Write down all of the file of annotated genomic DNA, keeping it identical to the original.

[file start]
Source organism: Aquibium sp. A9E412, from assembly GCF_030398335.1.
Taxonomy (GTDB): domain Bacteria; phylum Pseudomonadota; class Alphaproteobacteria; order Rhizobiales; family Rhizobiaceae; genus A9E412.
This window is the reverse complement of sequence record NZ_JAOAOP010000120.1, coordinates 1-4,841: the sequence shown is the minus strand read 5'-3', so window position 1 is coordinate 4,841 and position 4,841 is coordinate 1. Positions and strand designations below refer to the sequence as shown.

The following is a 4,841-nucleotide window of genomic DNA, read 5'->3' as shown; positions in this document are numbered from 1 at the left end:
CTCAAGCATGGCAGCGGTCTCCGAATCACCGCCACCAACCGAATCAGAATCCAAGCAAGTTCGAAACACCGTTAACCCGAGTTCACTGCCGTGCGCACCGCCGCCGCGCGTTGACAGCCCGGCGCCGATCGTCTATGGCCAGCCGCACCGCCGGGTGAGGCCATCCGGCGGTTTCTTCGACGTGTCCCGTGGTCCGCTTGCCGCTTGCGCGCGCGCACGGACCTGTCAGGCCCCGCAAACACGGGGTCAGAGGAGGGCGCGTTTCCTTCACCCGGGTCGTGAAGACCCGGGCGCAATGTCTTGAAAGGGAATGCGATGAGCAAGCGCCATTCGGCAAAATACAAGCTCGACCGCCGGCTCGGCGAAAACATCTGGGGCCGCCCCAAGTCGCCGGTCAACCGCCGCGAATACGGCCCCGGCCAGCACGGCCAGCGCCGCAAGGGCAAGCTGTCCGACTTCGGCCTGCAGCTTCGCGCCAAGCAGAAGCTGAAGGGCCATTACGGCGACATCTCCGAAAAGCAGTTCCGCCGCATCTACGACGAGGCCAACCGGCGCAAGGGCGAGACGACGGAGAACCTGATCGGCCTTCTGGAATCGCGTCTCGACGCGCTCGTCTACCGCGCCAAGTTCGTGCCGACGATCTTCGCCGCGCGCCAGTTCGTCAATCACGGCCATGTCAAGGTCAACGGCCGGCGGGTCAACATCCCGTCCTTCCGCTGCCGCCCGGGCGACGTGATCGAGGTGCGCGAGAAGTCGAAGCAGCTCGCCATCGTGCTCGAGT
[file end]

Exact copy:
Source organism: Aquibium sp. A9E412, from assembly GCF_030398335.1.
Taxonomy (GTDB): domain Bacteria; phylum Pseudomonadota; class Alphaproteobacteria; order Rhizobiales; family Rhizobiaceae; genus A9E412.
This window is the reverse complement of sequence record NZ_JAOAOP010000120.1, coordinates 1-4,841: the sequence shown is the minus strand read 5'-3', so window position 1 is coordinate 4,841 and position 4,841 is coordinate 1. Positions and strand designations below refer to the sequence as shown.

The following is a 4,841-nucleotide window of genomic DNA, read 5'->3' as shown; positions in this document are numbered from 1 at the left end:
CTCAAGCATGGCAGCGGTCTCCGAATCACCGCCACCAACCGAATCAGAATCCAAGCAAGTTCGAAACACCGTTAACCCGAGTTCACTGCCGTGCGCACCGCCGCCGCGCGTTGACAGCCCGGCGCCGATCGTCTATGGCCAGCCGCACCGCCGGGTGAGGCCATCCGGCGGTTTCTTCGACGTGTCCCGTGGTCCGCTTGCCGCTTGCGCGCGCGCACGGACCTGTCAGGCCCCGCAAACACGGGGTCAGAGGAGGGCGCGTTTCCTTCACCCGGGTCGTGAAGACCCGGGCGCAATGTCTTGAAAGGGAATGCGATGAGCAAGCGCCATTCGGCAAAATACAAGCTCGACCGCCGGCTCGGCGAAAACATCTGGGGCCGCCCCAAGTCGCCGGTCAACCGCCGCGAATACGGCCCCGGCCAGCACGGCCAGCGCCGCAAGGGCAAGCTGTCCGACTTCGGCCTGCAGCTTCGCGCCAAGCAGAAGCTGAAGGGCCATTACGGCGACATCTCCGAAAAGCAGTTCCGCCGCATCTACGACGAGGCCAACCGGCGCAAGGGCGAGACGACGGAGAACCTGATCGGCCTTCTGGAATCGCGTCTCGACGCGCTCGTCTACCGCGCCAAGTTCGTGCCGACGATCTTCGCCGCGCGCCAGTTCGTCAATCACGGCCATGTCAAGGTCAACGGCCGGCGGGTCAACATCCCGTCCTTCCGCTGCCGCCCGGGCGACGTGATCGAGGTGCGCGAGAAGTCGAAGCAGCTCGCCATCGTGCTCGAGT